The Diocese of Minnesota is about to elect their next bishop, alongside the usual “horse race” story about who is leading whom, there are some interesting discussions of the way that Minnesota and other dioceses are doing church these days.
Father Jake (AKA Terry Martin) has some interesting observations about ministry after spending time in Nevada and while en route to Northern Michigan. He has an interesting discussion of what has become known as Total Ministry, also sometimes referred to as Mutual Ministry.
In his “Father Jake Stops the World” blog, Fr. Jake writes:
. . . Often, without realizing it, clergy in a small congregation will work long hard hours, feeling that since they consume so much of the pledge income, they need to earn it. They will not only offer the sacraments and visit the sick, but will also offer three classes, make a schedule to visit every member, attend every meeting, get involved in ecumenical events, do the newsletter, change the lightbulbs and mow the lawn.
There’s nothing wrong with staying busy. But, much of what many clergy do on a day to day basis can just as easily be done by someone else. And by doing it all, the clergy person is actually taking away ministry opportunities from the rest of the members of the community.
Now, it may be the case that in some places the expectation is that the clergy should indeed do everything. Keep in mind that one of the three shifts we are witnessing is the move to a more “consumer society” orientation. When we begin to see the clergy as THE ministers, then the members become simply passive consumers of ministry. That is not a healthy model for a Christian community.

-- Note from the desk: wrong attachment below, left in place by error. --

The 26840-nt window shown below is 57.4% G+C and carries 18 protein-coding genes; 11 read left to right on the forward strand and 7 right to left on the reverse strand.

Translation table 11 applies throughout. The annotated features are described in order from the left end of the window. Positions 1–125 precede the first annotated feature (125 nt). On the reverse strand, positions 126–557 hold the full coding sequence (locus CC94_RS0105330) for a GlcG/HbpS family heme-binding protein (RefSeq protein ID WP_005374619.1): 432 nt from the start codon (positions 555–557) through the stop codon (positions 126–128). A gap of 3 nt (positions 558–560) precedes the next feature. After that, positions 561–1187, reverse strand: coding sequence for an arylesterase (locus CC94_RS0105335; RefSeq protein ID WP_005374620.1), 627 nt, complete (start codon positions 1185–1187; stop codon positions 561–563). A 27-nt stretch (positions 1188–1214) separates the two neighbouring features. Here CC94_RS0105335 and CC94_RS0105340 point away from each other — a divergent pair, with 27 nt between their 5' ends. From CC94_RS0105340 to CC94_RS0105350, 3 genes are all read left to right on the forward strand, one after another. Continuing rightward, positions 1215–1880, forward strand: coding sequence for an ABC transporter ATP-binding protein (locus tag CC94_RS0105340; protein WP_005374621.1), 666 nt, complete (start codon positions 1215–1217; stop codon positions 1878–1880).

As a starting point to rethink our “consumer model” of ministry, I recommend that you consider some of the work already being done in the Dioceses of Alaska, Nevada, Northern Michigan, North Dakota, Montana, Colorado, South Dakota, Wyoming, Nebraska, Kansas, Western Kansas, Western New York, West Virginia, Vermont, Northern California, Minnesota, Oregon and several others. The concept that they are exploring is usually known as Total Ministry, but is sometimes referred to as Mutual Ministry. It’s not perfect, but I think they are moving in the right direction. This idea was all the rage just a few years ago. We don’t hear about it so much anymore. I think it is worth considering as one possible way for us to move into the future.
One place to eavesdrop on the conversation is on this “Ministry Development Network” Ning (social networking site) dedicated to discussions of ministry development and, especially, Total Ministry.